The Aesthetics of Quietude: ÔTa Shôgo and the Theatre of Divestiture

Article excerpt

Mari Boyd, The Aesthetics of Quietude: Ôta Shôgo and the Theatre of Divestiture (Tokyo: Sophia University Press, 2006)

Ôta Shôgo is a playwright, teacher and the former artistic director of the group Tenkei Gekijô (Transformation Theatre). He is one of the key figures in the 1960s angura (underground) theatre movement. Ôta's best known work outside of Japan is the wordless mesmeric play Mizu no Eki (The Water Station); Australian readers might remember that it played to critical and popular acclaim at the Adelaide and Perth Festivals in 1984. Other works especially well known in Japan include his noinspired play The Tale of Komachi Told by the Wind(1977) and the 'station series' of works using water, earth and wind as key thematic-dramaturgical elements. Ôta has worked in theatre for nearly fifty years. Mari Boyd's book The Aesthetics of Quietude: Ôta Shôgo and the Theatre of Divestiture is a timely comprehensive study of his life's work.

The Aesthetics of Quietude includes a short historical introduction to the context of theatre in Japan, including brief summaries of modern theatre in the twentieth century (shingeki) and the rise of the small theatre movement (angura/shôgekijo) in the 1960s. The central discussion on the themes of quietude and divestiture in Ôta's theatre is comparative. Boyd notes international contexts seen in avant-garde works by artists including John Cage and Robert Wilson. She then discusses in precise detail the rise of theatres of quietude associated with the contemporary colloquial theatre (gendai kogo engeki) movement of Hirata Oriza and others in the 1980s and 1990s. Boyd shows how quietude in theatre is characterised by the elements of silence, stillness and empty space (9-18). More than quietude, however, the idea of divestiture is the key concept of this book. Boyd explores this notion at length in discussion of Ôta's life as an artist and theoretician and in close readings of his key works, especially The Water Station. Like many in the 1960s avant-garde, Ôta wanted 'to de-emphasize the functions of the playwright and director and return the stage to the actor' (97). Boyd shows how this idea of an essential theatre peels away the inconsequential layers of dramaturgy. In essence, the elements of silence, slow physical expression and a strong relationship to theatrical space are what remain in Ôta's work as a 'non-dramatic code of divestiture' (103).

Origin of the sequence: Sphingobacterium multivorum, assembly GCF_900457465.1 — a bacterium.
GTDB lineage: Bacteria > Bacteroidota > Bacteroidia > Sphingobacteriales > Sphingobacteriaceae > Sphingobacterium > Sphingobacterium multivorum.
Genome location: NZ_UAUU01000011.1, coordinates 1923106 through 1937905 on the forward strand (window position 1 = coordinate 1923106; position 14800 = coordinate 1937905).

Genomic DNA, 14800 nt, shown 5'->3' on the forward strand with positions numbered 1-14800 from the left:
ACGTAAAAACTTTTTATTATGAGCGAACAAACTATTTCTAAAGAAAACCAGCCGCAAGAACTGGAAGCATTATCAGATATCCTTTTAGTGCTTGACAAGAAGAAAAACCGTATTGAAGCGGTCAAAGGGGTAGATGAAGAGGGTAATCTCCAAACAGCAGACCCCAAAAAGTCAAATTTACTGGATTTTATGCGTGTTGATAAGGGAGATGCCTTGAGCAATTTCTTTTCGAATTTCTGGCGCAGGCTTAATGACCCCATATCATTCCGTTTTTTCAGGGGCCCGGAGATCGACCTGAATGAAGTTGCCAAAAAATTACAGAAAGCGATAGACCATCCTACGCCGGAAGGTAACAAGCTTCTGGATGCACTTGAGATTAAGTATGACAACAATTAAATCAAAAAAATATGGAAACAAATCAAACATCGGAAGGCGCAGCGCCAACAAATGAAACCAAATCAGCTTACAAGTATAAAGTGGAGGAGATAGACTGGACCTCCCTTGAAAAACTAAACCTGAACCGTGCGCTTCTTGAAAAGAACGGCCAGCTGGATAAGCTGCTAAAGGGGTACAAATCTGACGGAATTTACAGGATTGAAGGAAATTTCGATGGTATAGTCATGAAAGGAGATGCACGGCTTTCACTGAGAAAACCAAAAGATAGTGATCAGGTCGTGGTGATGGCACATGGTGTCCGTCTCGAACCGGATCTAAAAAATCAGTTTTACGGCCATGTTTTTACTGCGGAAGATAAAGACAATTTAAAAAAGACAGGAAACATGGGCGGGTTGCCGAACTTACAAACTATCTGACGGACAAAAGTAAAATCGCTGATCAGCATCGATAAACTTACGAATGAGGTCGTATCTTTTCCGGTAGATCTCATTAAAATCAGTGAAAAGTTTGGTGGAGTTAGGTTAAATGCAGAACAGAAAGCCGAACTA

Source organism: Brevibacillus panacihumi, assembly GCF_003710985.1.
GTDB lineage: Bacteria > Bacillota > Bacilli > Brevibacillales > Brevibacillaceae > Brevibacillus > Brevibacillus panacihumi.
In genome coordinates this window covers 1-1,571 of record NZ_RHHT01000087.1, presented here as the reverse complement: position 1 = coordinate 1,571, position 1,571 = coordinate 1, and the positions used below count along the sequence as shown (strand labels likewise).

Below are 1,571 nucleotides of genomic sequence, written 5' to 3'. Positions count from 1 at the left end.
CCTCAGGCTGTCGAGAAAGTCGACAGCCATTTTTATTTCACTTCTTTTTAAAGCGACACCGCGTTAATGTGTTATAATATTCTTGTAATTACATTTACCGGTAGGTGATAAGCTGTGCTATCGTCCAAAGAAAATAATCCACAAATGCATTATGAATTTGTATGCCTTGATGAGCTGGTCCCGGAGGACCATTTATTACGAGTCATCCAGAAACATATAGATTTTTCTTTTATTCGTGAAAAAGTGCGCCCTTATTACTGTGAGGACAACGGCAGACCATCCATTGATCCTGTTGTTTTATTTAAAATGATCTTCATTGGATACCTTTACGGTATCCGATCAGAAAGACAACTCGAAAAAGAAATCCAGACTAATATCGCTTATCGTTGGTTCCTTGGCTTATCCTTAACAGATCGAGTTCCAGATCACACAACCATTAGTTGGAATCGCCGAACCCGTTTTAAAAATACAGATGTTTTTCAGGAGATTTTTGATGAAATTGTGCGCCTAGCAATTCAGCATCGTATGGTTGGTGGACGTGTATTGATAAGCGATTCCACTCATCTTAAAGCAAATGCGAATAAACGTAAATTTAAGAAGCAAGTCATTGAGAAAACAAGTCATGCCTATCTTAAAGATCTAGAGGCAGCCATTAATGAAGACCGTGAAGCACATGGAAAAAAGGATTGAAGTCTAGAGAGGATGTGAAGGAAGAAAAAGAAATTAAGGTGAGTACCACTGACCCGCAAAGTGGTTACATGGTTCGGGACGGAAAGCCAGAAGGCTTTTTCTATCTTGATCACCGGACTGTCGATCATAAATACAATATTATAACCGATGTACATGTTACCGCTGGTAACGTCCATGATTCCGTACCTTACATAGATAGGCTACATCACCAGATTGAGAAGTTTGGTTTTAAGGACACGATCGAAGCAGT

I was reminded of Jerzy Grotowski's idea of theatre as 'gradually eliminating whatever proved superfluous . …


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